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Musing Mondays asks you to muse about one of the following each week…
• Describe one of your reading habits.
• Tell us what book(s) you recently bought for yourself or someone else, and why you chose that/those book(s).
• What book are you currently desperate to get your hands on? Tell us about it!
• What you’re reading right now — what you think of it, so far; why you chose it; what you are (or, aren’t) enjoying it.
• Do you have a bookish rant? Something about books or reading (or the industry) that gets your ire up? Share it with us!
• Instead of the above questions, maybe you just want to ramble on about something else pertaining to books — let’s hear it, then!
I have been looking at children’s books to donate to the primary school my children attended. I want to give them some books that will be enjoyed by the many with the secret hope that one or two will spark that special feeling of finding ‘your book’ in a child.
The first book I have chosen is sadly no longer in print so I have managed to find a good second-hand copy.
Thursday’s Child by Noel Streatfeild was ‘my book’, I think I was initially drawn to it partly because I was born on a Thursday and secondly because I had loved Ballet Shoes. Thursdays Child tells the story of Margaret who was left on Church Steps in a basket with three of everything of the very best quality and a note
“This is Margaret whom I entrust to your care. Each year fifty-two pounds will be sent for her keep and schooling. She has not yet been christened”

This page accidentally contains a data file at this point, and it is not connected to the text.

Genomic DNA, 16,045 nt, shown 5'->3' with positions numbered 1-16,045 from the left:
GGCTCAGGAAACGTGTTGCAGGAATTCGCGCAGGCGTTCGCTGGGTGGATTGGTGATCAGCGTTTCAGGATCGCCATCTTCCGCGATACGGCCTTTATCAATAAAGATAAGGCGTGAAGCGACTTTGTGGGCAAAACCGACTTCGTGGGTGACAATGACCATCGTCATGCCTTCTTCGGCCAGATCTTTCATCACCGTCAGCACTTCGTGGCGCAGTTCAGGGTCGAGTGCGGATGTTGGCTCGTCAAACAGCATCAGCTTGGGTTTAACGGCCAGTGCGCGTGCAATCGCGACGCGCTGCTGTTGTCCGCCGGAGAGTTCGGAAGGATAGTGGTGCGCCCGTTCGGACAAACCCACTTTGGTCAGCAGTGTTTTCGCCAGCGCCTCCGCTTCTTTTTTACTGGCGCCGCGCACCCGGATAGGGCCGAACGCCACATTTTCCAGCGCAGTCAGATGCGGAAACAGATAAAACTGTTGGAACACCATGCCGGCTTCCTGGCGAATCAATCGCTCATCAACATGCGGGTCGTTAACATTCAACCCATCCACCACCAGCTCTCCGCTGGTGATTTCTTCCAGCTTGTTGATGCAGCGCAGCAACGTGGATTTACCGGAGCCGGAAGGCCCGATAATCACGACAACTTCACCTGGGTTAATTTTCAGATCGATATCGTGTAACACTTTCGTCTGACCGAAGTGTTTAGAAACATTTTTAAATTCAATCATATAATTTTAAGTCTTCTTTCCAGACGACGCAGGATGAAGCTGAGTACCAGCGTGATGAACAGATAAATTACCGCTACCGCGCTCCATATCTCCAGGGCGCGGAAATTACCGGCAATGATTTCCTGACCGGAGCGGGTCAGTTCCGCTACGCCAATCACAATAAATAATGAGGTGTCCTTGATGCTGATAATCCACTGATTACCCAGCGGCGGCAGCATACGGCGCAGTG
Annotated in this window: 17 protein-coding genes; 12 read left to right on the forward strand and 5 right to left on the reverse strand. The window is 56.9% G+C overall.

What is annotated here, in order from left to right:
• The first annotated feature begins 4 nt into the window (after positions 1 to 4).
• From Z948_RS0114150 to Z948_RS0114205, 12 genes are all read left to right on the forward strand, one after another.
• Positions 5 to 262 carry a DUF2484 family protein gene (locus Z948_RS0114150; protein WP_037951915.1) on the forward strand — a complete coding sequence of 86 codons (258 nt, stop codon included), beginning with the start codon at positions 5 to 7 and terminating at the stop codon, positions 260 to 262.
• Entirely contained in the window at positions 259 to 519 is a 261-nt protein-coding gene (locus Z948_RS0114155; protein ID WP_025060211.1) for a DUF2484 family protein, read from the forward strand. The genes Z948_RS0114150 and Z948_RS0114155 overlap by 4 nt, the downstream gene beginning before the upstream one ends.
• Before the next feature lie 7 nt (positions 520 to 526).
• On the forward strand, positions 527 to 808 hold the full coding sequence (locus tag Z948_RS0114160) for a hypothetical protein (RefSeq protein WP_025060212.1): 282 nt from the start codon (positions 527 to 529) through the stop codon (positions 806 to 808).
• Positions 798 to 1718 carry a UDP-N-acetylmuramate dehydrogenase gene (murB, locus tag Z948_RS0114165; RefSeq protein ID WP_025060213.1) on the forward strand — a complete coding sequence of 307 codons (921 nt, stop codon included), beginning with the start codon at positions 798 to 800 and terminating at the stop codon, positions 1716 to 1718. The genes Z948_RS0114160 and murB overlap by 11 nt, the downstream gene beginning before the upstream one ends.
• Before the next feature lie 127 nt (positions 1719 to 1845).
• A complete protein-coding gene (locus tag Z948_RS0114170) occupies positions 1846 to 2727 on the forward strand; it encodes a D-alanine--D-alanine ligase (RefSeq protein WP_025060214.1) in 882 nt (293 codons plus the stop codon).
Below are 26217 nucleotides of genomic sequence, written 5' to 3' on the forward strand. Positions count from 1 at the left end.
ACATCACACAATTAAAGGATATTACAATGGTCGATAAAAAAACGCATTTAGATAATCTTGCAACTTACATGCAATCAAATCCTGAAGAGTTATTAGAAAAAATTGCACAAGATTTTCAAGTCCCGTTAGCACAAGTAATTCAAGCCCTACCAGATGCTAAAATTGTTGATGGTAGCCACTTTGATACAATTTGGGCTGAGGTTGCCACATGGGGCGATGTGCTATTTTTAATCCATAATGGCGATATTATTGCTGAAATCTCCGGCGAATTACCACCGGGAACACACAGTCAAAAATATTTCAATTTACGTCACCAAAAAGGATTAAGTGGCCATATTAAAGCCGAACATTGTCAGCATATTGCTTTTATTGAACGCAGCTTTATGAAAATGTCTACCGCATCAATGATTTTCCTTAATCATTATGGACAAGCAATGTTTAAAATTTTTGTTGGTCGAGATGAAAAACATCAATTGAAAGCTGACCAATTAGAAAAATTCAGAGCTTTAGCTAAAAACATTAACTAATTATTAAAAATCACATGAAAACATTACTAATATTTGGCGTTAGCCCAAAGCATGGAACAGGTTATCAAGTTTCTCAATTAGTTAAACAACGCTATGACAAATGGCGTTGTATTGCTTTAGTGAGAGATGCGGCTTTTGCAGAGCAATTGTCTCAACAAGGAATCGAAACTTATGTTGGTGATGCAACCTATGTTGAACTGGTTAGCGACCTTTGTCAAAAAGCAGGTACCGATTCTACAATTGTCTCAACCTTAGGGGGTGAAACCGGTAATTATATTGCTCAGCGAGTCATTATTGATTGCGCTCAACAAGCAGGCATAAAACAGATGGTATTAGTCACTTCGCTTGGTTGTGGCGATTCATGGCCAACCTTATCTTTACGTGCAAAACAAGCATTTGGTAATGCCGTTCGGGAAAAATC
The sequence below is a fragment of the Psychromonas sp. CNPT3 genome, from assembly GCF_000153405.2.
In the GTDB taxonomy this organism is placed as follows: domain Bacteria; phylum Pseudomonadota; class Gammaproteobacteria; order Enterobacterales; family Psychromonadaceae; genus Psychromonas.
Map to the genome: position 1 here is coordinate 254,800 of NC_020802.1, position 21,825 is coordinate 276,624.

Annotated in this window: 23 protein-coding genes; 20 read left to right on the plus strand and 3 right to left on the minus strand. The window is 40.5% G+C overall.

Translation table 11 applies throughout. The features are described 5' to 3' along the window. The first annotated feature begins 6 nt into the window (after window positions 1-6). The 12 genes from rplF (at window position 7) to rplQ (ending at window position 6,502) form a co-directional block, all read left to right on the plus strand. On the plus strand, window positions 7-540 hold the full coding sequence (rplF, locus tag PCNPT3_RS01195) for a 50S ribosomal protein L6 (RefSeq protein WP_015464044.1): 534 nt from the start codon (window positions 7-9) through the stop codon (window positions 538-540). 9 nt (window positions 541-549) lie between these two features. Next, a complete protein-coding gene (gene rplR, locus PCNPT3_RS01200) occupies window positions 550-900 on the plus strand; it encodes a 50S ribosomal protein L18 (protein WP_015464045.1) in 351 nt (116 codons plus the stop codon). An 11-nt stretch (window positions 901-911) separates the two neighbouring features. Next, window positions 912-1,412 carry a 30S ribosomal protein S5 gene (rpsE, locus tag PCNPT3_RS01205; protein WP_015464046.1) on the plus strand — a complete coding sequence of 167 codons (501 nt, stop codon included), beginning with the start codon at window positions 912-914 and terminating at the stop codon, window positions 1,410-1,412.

The year Margaret turned ten the money stopped arriving and it was decided by the elderly spinsters who had looked after her with their faithful servant Hannah that she was to be sent to an orphanage.
What follows is an adventure that encompasses a cruel matron, some firm friends and an escape on a canal boat. There is also a sequel ‘Far to Go’
Thursday’s Child was based upon a firm friend of Noel Streatfeild, Margot Grey, who had been sent to France to learn the hotel trade at 14, she died in the 1960’s and Noel explained how she used her friend to write Thursday’s Child in an article in 1974
‘What an interesting child she must have been,’ I thought, ‘to be so proudly independent almost from the day she was born.’ … Then one day, when I was thinking about a new book, I decided to use Margaret. Not, of course, with the real Margaret’s story, but using as the central figure the sort of child I was sure the real Margaret had been. I called my Margaret, Margaret Thursday and the book Thursday’s Child because, following the old rhyme, she had far to go (in The Noel Streatfeild Easter Holiday Book, 1974:142)
Although not as popular as Ballet Shoes, my daughter loved this book almost as much as I did so here’s hoping that someone else will find Margaret’s story just as enthralling.